On 30thJuly, 2011 Caribbean Airlines Flight BW523, a Boeing 737-800 aircraft, with 157 passengers and a crew of six, departed Piarco International Airport, (TTPP), Port of Spain Trinidad at 04:36hrs Universal Coordinated Time (UTC) on an instrument flight rules (IFR) flight plan on a scheduled flight to the Cheddi Jagan International Airport (CJIA), ICAO identifier: (SYCJ), Timehri, Guyana.
The aircraft landed at CJIA on runway 06 (RWY06) in the hours of darkness at 05:32hrs UTC, following an RNAV (GPS) approach.
The reported aerodrome weather conditions were at 05:00hrs – wind calm, visibility 9km, light rain, few clouds 1400ft in cumulonimbus clouds, broken at 1500ft, QNH 1009hPA.
The aircraft touched down at approximately 4700 feet of the 7448 feet long runway, some 1700 feet beyond the runway touchdown zone.
The runway was wet. The crew was unable to stop the aircraft on the remaining runway surface and it exited the end of the runway approximately 20ft left of the center line, breaking through a fence and coming to rest on the bottom of a 20ft high earth embankment.
The final position of the aircraft was approximately 130ft from the end of the paved surface of RWY06 and 64ft off the extended runway center line.
The aircraft suffered damage beyond economic repair. It broke into two sections in the vicinity of the first class bulkhead. Both engines were destroyed by the impact and foreign object debris (FOD) ingestion.
There was no post-crash fire. There were no fatalities.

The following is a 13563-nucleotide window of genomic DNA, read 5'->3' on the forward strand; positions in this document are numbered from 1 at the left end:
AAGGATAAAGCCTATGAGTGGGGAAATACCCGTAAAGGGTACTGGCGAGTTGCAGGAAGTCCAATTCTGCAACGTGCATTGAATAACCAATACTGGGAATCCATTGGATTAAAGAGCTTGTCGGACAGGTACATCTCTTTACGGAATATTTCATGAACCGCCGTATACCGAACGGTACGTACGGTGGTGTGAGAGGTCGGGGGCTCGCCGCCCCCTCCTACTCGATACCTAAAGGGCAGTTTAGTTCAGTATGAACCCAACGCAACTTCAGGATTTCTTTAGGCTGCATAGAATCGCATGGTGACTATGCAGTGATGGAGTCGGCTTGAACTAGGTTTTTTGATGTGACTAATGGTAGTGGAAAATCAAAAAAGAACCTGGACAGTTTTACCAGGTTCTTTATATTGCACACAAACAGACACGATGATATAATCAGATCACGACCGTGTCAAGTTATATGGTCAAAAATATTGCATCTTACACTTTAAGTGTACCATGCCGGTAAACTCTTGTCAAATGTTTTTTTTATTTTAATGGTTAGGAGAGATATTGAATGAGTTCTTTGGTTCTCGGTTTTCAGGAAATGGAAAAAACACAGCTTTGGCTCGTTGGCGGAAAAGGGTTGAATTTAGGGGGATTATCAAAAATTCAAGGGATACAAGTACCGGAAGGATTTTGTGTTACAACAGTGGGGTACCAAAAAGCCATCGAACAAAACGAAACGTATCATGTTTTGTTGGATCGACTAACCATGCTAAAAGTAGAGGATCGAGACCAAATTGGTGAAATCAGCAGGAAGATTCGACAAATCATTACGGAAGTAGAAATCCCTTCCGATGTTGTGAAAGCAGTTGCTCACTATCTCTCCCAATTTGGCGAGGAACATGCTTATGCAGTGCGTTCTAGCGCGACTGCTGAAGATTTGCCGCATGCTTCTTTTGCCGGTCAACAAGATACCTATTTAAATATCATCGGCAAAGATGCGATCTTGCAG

One passenger suffered a broken leg which resulted in an amputation. Several other passengers and crew suffered minor injuries during the accident and evacuation
There was poor coordination (CRM) during the landing phase, a critical phase of flight, the CVR did not record any positive actions from the flight crew, towards the end of the flight.
The probable cause of the accident was that the aircraft touched down approximately 4700 feet beyond the runway threshold, some 2700 feet from the end of the runway, as a result of the Captain maintaining excess power during the flare, and upon touching down, failure to utilize the aircraft’s full deceleration capability, resulted in the aircraft overrunning the remaining runway and fracturing the fuselage.
Contributory Factors The Flight Crew’s indecision as to the execution of a go-around, failure to execute a go-around after the aircraft floated some distance down the runway and their diminished situational awareness contributed to the accident.